A Handy Guide To Peppercorn Varietie
by HexClad Cookware
A high-quality pepper grinder isn’t just a statement piece to decorate the dinner table. No, this tool is crucial for unleashing the delicious aromas and flavor compounds inside pepper. This now-common spice was once as valuable as gold. Fair enough: pepper adds complex flavor to everything it touches.
There are five main varieties of peppercorns that you’ll find in the supermarket. Black peppercorns are the most common, but the white, green, and red kinds all have the same berry from the Piper nigrum plant, picked at different stages of ripeness. You might be surprised to learn that peppercorns are a type of drupe, a category of fruit that also contains olives, stone fruit, almonds, and mango. Originating on India’s Malabar coast, peppercorns became an extremely valuable commodity in the global spice trade. In ancient times, peppercorns were so valuable, they were used to pay taxes, rent, and dowries.
Though seed-filled chili peppers share a name, they’re a completely different plant than peppercorns. When explorers from Europe encountered chili peppers, they named them after the popular spice, which was dominating global trade at the time.
Peppercorns are a versatile and delicious spice that come in a variety of colors. Here’s our handy guide to the different varieties of peppercorns you’ll find in the supermarket.
Likely the variety you’re most familiar with, black peppercorns boast a world of flavor, from spicy to pungent to fruity. Black peppercorns are picked when still green, then sun-dried until dark. Two varieties from India are easy to find worldwide: Malabar is the most common variety of black pepper, while Tellicherry (the largest of the crop) are a bit stronger and sweeter. As the spice spread around the globe, other countries started growing the plant, resulting in other varieties like Sarawak from Malaysia, Lampong from Indonesia, and Belem from Brazil. When buying peppercorns, look for a relatively uniform color. The darker they are, the more flavorful they’ll be.
How to use black peppercorns: Black peppercorns are an ideal-to pepper for everyday cooking, from Italian cacio e pepe pasta to salad dressings to roasted vegetables.
Picked when unripe, green peppercorns are softer than the black kind. Their herbaceous, bright flavors offer a cue to their identity as a fruit. Perfect for pickling and adding to vinaigrette, or mixing in with black peppercorns for steak au poivre, green peppercorns are worth seeking out. You might also see jarred or canned green peppercorns, which are preserved in brine.
How to use green peppercorns: Use them in classic sauces where you’d use black peppercorns for a more mellow flavor that still brings a hint of heat. The brined kind are ideal for sprinkling on salads or using in marinades.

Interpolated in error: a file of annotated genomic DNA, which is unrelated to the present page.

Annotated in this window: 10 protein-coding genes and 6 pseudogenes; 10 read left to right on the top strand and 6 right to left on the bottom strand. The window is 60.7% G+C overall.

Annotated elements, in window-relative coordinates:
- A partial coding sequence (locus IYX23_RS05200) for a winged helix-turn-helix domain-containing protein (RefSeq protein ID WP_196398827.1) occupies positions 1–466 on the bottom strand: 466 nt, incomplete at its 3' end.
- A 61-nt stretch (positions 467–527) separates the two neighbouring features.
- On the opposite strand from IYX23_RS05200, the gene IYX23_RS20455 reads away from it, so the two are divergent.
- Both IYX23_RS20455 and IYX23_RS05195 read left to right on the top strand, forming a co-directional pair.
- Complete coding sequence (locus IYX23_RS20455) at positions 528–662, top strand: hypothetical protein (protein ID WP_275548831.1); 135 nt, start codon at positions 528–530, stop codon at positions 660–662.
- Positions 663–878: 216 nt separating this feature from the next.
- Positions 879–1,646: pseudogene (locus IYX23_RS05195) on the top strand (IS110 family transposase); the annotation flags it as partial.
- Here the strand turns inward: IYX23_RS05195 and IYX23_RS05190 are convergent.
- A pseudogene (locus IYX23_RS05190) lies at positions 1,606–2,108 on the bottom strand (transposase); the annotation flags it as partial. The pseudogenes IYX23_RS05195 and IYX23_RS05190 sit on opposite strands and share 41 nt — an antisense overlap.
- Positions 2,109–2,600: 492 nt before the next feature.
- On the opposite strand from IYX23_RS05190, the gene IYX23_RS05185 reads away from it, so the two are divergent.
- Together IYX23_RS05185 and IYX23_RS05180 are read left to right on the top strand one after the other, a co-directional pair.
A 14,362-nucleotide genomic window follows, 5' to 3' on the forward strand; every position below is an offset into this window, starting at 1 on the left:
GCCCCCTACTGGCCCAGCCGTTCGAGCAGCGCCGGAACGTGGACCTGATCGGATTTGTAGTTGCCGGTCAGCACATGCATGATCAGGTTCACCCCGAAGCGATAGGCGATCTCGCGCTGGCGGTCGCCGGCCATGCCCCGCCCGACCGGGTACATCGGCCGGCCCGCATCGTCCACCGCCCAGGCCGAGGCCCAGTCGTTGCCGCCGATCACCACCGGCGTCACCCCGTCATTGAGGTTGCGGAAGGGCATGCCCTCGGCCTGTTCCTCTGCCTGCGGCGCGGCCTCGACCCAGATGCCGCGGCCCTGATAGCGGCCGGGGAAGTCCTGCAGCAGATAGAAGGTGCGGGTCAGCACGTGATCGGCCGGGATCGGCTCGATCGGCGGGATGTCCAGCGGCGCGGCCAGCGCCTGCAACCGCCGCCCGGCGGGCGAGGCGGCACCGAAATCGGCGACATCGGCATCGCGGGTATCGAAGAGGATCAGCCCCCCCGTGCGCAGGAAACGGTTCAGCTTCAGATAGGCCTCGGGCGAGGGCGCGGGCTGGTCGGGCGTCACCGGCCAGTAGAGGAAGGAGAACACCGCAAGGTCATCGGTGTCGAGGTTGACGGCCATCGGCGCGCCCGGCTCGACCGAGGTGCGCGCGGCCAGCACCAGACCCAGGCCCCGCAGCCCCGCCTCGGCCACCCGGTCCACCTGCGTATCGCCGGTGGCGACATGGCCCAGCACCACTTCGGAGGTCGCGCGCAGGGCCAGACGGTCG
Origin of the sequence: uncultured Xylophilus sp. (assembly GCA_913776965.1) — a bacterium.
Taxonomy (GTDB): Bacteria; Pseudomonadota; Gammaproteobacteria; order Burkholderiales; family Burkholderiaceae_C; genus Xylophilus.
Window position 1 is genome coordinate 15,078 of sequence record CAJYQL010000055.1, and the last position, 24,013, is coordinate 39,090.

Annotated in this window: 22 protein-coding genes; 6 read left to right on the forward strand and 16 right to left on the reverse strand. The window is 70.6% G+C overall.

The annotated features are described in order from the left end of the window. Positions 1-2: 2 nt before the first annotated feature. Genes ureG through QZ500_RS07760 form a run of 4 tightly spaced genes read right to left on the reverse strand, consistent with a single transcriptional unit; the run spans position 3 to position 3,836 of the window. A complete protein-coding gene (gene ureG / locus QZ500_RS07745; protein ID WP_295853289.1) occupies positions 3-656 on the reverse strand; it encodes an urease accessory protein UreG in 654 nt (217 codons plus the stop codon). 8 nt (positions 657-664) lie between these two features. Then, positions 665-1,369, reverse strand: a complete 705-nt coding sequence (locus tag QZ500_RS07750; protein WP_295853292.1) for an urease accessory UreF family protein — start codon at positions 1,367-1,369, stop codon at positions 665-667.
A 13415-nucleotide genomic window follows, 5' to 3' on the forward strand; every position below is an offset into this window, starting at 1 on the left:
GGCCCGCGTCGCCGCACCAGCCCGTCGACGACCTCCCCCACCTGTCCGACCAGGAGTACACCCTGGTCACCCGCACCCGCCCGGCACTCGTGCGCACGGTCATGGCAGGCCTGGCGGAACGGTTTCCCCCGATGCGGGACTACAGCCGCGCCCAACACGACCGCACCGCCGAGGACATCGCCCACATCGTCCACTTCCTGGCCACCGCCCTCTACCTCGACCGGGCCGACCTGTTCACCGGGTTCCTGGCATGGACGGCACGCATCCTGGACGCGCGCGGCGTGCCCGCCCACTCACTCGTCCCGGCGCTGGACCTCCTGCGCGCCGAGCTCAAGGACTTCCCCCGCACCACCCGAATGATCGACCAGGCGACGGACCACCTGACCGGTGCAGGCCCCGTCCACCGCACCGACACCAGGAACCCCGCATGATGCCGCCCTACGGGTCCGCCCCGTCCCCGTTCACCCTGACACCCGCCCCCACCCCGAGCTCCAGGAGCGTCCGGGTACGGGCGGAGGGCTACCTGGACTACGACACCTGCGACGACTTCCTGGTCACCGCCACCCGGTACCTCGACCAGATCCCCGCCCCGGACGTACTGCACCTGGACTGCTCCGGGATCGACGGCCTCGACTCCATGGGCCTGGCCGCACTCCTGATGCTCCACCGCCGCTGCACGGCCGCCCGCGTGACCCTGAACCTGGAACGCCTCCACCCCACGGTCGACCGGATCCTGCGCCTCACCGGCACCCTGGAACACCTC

Milder than black peppercorns, white peppercorns are achieved by soaking nearly ripe berries in water and removing the skins before drying. Once dried, they have a white or nearly white hue. Though you’re likely to see a spectrum of hues from white to gray in most supermarkets, it’s worth seeking high-quality white peppercorns out for their earthy, mild flavor and mellow heat.
How to use white peppercorns: Choose white peppercorns when you want a subtle, complex peppery flavor but no black flecks. White gazpacho, cheese soufflé, or a rolled omelet are all good picks for white peppercorns.
Rare to find, red peppercorns are left to fully ripen on the vine before drying to preserve their gorgeous hue. They have an intense fruity and floral flavor that’s not as strong as black pepper.
How to use red peppercorns: Like the other peppercorn varieties, the red ones can be used interchangeably with black. Try adding a dusting of finely ground red peppercorns to aked fish or open-faced goat cheese toast.
Though more common than the similarly-hued red variety, pink peppercorns don’t actually come from the Piper nigrum plant. Pink peppercorns hail from the fruits of pepper trees in Peru (schinus molle) and Brazil (schinus terebinthifolius), which are related to the cashew tree. Though they can stand up to a pepper grinder in a pinch, these soft berries are best crushed in a mortar and pestle or with a knife. Fruitier than black peppercorns, pink peppercorns are ideal for people who want pungency without too much heat. How to use pink peppercorns: While they can be used anywhere you’d use black peppercorns, try sprinkling pink peppercorns over popcorn, stirred into coconut milk curries, or mixed into into herbal cocktails.
This popular Chinese staple is incredibly popular for its numbing heat. They’re not from the Piper nigrum plant, but can be used in dishes where you’d use black peppercorns but want more intense, tingly heat.
How to use Sichuan peppercorns: Stir Sichuan peppercorns into a spicy, cold dressing for noodles, add to a shrimp stir fry, or sprinkle over your pizza instead of chili flakes.
If you’re a heat-lover, play around with these different types of peppercorns. Though the pink and Sichuan kinds aren’t “true” peppercorns, that doesn’t really matter when it comes to cooking. Experiment swapping green in for black or Sichuan when you want an electrifying heat.
Experiment with different size grinds on your Hexmill pepper grinder to enjoy the full variety of peppercorn varieties. Use the fine grind for dishes where you want the flavor without any crunchy bits (vinaigrettes, eggs, and soups) and the coarser grind when you’re looking for more heat and added texture (grilled meats, roasted vegetables). If you want to keep the mill stocked with black peppercorns for easy everyday cooking, use a mortar and pestle to grind up the other colors.